The seaside village of Marsascala which served as my home for roughly six years up until recently has once again become a beacon of environmental resistance in Malta, after a government-sponsored proposal to choke its bay with a vulgarly gigantic yacht marina has led to a near-unanimous uproar among both activists and locals.
If the root of the complaint were not so depressing, such a united front would have been inspiring to witness. After all, it’s a ripple that follows on from a similar wave or organised dissent back in 2015, when the ‘American University of Malta’ was proposed on the same village’s outskirts.
This was to be a beacon legacy project for disgraced former prime minister Joseph Muscat and his chosen coterie of movers and shakers in the political and business world – a Malta-Jordan collaboration built on virgin land with a pre-packaged, pre-purchased American university syllabus aiming to attract further ‘high net worth’ individuals to spend their money in Malta and Gozo.
That the project is now little more than a shadow of its proposed self stands as something of a feather in the cap of the same environmentally-conscious protestors who took to the streets to fight it tooth and nail.
We should remember this. We often denigrade ourselves for not doing enough, or for doing too little, too late. Or for not accepting that the status quo will carry on in its usual churn regardless, and give into apathy and a sense of futility as a consequence.
But the long view is that while short-term battles may be lost and while, on the environmental front at least, the political and business hegemony may continue to treat us with utter contempt (whose unholy alliance is still not taboo, even after it was a direct contributor to the murder of a journalist), taking a stand still matters.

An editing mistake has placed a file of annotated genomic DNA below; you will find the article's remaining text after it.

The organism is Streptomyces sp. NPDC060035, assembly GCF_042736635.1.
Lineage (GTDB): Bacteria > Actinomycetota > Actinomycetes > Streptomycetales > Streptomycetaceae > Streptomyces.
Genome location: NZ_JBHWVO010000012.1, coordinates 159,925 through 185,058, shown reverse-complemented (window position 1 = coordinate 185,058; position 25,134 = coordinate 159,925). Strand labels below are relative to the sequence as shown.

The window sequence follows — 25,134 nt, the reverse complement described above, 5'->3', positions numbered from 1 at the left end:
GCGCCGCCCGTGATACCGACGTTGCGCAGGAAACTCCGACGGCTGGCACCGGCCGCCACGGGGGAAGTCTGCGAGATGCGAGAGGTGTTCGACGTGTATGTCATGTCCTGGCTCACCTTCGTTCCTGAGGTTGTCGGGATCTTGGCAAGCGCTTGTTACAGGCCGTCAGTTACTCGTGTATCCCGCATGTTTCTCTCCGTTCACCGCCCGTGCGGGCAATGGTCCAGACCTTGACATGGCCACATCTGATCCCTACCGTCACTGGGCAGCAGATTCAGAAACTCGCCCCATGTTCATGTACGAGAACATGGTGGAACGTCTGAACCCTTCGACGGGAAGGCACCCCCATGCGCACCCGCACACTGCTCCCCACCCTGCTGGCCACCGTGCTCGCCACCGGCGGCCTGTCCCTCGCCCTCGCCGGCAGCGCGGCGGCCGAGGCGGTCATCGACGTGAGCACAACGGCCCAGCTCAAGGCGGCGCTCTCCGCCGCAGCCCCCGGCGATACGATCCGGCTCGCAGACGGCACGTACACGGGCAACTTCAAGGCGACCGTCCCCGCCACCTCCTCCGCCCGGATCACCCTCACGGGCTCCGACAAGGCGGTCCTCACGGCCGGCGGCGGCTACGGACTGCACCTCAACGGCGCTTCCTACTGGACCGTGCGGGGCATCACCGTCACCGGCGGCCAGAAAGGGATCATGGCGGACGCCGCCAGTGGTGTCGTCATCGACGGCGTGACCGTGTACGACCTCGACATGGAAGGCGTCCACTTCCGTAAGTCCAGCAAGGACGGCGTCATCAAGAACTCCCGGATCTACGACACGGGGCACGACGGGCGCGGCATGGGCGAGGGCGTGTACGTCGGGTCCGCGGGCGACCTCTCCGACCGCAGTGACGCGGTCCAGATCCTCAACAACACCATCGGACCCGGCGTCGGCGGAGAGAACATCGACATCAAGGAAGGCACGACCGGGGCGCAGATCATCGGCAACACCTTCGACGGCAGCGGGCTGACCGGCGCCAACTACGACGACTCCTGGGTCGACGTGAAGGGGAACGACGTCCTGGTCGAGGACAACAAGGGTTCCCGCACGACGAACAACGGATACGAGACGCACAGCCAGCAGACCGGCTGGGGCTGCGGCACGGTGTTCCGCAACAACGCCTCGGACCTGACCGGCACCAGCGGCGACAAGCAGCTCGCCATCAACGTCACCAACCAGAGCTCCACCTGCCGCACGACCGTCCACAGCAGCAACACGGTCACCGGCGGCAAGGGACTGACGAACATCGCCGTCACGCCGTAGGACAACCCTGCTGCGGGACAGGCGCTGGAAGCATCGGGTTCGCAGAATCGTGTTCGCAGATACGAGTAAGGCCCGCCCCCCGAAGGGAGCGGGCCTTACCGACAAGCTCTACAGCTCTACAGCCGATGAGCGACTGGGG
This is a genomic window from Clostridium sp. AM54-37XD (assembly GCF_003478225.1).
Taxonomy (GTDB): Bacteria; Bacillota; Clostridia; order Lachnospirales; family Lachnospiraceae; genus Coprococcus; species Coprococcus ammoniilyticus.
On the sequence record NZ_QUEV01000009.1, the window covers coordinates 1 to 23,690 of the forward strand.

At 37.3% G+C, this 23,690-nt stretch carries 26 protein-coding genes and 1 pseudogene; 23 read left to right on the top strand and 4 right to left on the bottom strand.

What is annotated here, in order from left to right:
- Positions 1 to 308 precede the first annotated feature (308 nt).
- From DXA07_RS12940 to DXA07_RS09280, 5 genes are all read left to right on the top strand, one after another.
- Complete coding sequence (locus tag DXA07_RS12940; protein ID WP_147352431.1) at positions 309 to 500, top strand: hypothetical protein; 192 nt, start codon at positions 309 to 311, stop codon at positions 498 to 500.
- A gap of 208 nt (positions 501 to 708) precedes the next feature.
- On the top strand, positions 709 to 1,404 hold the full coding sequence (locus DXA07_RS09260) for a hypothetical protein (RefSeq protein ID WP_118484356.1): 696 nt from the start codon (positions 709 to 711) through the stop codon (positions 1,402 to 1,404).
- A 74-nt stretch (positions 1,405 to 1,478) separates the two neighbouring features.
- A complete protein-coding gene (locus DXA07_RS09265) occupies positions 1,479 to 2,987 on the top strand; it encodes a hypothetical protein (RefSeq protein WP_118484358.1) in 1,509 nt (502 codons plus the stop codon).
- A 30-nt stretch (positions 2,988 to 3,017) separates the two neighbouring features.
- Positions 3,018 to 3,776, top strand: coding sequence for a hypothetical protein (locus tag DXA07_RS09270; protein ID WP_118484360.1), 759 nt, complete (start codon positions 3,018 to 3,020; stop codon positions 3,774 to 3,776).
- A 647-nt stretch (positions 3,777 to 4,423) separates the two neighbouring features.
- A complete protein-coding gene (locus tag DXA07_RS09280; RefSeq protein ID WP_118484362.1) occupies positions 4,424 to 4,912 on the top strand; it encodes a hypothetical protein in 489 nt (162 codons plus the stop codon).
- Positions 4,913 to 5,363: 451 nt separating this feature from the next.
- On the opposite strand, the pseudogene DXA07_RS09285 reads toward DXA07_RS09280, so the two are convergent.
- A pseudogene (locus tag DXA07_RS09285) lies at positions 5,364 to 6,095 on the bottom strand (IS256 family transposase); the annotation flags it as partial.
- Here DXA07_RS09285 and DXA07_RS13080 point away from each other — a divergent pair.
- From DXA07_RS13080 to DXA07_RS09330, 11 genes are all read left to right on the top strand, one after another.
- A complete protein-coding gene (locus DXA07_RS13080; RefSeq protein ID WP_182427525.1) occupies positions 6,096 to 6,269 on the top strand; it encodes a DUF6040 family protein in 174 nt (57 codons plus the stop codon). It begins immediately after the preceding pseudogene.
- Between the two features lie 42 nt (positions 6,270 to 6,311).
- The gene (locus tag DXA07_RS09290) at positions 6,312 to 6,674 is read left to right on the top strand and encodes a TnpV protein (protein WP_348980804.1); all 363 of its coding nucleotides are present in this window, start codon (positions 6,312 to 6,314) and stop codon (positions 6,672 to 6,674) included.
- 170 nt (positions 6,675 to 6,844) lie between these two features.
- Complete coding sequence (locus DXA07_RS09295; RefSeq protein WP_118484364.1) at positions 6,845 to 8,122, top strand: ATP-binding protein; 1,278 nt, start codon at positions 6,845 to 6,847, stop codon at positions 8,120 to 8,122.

There’s a lot to scoff at in the current generation’s earnest, somewhat pat ideas on how to make life marginally more tolerable – as was the case for generations past. But I would insist on encouraging everyone involved in this ‘resistance’ to exercise a degree of self-compassion.
Following the concerted uproar, the American University of Malta was set to be split into two campuses – one ostensibly to remain in a ‘reduced’ capacity on Marsascala’s Zonqor Point, the other to occupy an historic colonial building at the harbour town of Bormla. The extension back to Zonqor will only happen if the Bormla campus fills up. This remains an unlikely outcome, given how student count amounted to under 100 by late 2019.
Activists should allow themselves not just self-compassion here, but an enlivening jolt of sadism too. This is a call to laugh at the critically wounded near-corpse of a mortal enemy. To cackle in the face of at least one of these offenders – who cackle at our earnest attempts to counter them nearly 24/7, as more and more obscenities crop up at every corner.
It may not be the most noble emotion to indulge, but we deserve it. If anything, it will give us fuel for the next fight… which will always be around the corner.
I’ll be putting out some follow-up posts to this one, in which I’ll finally be dumping some memories and impressions of the town. Don’t expect amusing trivia and historical rigour. But feel free to expect pretty much anything else. I know I am.
Pingback: Distance Does Not Mean Protection | Marsascala Under Attack (Again) | Soft Disturbances